The Winnowing Season is book two in the Amish Vines and Orchards series. It starts out with a recap of A Season for Tending, which I appreciated since I would not have known what was going on without that help. The main characters are Rhoda Byler and the two brothers who love her, Samuel and Jacob King. In book one, the Kings' apple orchard and their community was devastated by a tornado. Rhoda, her brother's family, and the Kings are moving to Maine from Pennsylvania to start over in an abandoned orchard and begin a new Amish community as other relatives join them. Rhoda is in partnership with the Kings because of her horticulture experience and canning expertise. Jacob has many secrets from his past, which still have a grip on his life, causing him to be absent from the workload and his relationship with Rhoda every time she needs him. Samuel is always there, steady, interfering, and usually in conflict with Rhoda.
The very sad part of this book to me is that the characters want to please God, but think pleasing God is all wrapped up in obeying the church leaders and the written and unwritten code of the Amish. I don't get the sense that anyone has a personal relationship with Jesus as Savior.
At the end of the book, none of the conflicts have been resolved. Obviously, at least one more book is upcoming. I am a fan of Cindy Woodsmall on Facebook and this week, she asked what color of wedding dress Rhoda should have; so I assume the next book will resolve the triangle love situation in this one.
I received this e-book for free from WaterBrook Multnomah Publishing Group for my honest review.
The Winnowing Season picks up where A Season for Tending leaves off. But the hope for a new beginning in Maine is clouded when on the eve of their move Rhoda is called to appear before the church elders and Jacob's past calls him away.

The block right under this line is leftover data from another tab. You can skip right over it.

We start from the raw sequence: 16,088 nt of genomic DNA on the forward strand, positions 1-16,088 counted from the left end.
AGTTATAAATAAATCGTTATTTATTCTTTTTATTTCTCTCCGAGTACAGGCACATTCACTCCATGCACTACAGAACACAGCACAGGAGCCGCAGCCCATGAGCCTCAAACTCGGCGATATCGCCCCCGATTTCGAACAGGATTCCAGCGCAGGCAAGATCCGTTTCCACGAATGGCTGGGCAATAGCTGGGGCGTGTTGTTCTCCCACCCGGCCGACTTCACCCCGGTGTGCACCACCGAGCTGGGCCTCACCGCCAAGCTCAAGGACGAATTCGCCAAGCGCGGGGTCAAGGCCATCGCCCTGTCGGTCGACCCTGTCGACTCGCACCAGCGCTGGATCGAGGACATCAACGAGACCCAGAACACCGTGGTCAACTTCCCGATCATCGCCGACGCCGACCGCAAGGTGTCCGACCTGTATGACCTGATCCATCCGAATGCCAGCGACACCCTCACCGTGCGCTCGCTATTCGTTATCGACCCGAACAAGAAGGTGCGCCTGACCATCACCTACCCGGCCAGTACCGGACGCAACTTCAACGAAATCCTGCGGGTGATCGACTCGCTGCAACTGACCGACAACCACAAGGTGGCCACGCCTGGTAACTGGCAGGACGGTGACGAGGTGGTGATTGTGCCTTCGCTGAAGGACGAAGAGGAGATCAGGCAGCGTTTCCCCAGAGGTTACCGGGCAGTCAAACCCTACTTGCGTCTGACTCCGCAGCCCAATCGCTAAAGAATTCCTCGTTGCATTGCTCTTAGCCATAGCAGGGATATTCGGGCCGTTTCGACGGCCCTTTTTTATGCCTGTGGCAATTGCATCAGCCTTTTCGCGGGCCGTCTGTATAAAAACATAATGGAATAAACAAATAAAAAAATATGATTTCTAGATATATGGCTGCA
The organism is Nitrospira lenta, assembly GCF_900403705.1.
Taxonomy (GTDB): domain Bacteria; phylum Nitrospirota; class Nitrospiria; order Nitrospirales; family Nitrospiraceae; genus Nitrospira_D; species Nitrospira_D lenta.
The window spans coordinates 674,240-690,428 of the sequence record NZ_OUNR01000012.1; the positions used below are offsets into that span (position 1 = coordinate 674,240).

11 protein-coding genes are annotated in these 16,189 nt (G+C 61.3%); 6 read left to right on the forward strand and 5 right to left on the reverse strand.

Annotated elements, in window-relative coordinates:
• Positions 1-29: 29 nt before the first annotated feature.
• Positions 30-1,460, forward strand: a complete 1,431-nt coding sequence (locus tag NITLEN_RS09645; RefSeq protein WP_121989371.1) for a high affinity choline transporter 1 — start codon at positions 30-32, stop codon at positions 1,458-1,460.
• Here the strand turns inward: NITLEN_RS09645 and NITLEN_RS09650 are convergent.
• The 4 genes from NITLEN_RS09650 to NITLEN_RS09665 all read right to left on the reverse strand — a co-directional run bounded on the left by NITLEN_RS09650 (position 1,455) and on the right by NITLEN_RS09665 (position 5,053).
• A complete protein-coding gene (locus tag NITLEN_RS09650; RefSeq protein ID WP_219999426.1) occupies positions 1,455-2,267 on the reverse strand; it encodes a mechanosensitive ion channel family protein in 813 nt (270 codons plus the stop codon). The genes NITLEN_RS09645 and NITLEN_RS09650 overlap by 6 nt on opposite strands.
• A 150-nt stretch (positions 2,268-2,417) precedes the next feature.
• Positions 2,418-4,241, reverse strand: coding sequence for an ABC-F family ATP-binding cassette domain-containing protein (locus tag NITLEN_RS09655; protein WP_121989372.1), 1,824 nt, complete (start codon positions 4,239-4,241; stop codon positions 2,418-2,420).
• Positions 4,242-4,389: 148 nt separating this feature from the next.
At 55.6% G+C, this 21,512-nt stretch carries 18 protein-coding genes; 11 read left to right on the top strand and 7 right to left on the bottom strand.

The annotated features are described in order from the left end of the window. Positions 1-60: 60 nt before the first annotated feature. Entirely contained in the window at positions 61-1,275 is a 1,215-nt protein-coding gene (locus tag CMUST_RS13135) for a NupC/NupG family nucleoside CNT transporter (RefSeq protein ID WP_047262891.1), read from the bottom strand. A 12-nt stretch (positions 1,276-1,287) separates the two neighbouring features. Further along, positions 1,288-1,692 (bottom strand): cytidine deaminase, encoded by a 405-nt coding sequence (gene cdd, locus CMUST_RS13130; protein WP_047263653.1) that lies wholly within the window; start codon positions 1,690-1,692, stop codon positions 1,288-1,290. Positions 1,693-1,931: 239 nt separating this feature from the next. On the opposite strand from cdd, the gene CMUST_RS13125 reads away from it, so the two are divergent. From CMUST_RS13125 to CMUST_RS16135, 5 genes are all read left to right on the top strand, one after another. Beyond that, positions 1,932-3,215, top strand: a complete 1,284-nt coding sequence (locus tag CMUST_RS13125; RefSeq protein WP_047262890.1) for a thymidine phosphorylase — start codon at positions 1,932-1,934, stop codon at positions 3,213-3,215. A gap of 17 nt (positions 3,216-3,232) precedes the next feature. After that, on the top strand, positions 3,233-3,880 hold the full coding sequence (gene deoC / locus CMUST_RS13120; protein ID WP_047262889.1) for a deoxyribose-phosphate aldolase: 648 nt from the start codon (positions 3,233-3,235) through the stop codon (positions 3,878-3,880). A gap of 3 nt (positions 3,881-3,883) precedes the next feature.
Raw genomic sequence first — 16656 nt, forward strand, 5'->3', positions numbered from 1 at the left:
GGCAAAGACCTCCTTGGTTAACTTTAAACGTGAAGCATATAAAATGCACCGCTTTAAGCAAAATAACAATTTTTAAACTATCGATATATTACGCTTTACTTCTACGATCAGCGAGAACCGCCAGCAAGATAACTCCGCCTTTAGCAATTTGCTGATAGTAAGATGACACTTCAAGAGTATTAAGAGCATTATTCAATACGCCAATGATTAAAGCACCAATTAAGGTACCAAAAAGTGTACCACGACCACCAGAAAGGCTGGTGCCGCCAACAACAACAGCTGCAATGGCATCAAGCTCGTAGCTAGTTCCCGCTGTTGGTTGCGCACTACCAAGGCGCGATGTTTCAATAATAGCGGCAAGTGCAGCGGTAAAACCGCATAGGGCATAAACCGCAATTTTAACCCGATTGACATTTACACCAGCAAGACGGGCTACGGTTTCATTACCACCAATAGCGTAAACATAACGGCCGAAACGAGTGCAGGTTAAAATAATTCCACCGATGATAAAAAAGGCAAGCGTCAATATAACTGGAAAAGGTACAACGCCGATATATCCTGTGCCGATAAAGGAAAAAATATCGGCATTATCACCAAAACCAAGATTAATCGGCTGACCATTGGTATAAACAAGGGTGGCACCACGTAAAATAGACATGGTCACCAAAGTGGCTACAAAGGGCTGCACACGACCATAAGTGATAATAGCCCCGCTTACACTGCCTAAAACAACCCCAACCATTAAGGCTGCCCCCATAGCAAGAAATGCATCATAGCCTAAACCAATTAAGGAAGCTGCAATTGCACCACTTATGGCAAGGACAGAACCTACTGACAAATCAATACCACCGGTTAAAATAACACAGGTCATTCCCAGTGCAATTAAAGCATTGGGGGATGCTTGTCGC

With such a start what does Maine hold for the King and Byler families?
As trouble follows them from Pennsylvania to Orchard Bend, Maine Rhoda begins to wonder why she seems to attract trouble wherever she goes. As Rhoda struggles with trying to ignore her gift she also has to deal with Jacob's absence and Samuel's distant behavior.
Samuel is keeping a secret that could destroy what they are trying to create and Jacob's past could destroy the growing relationship he and Rhoda are nurturing. Leah is planning to use this move as a chance spread her wings and to learn more about the English world and she wants Landon's help to do it. As the King siblings and Rhoda try to discover who they really are a new danger threatens to destroy them from the outside.
Can they be true to their promises or will they fall before their testing is completed? Only time will tell....
The Winnowing Season is a fabulous follow-up to A Season of Tending as the characters grow in their relationships with one another. One feels so much for Rhoda as she has to deal with the suspicions of those around her as well as Jacob's absences. Samuel's confusion about his partnership/friendship with Rhoda and his loyalty to his brother are both touching and at time exacerbating in the extreme.
I am looking forward to the third book in the Amish Vines and Gardens series and hope for a happier ending and also answers to Rhoda's intuitions that were plaguing her in regard to her new neighbors. I liked the struggles that these characters were wrestling with as it made them more relatable and sympathetic. Though Jacob really needed to get a backbone a little sooner, in my opinion, in his dealings with Sandra.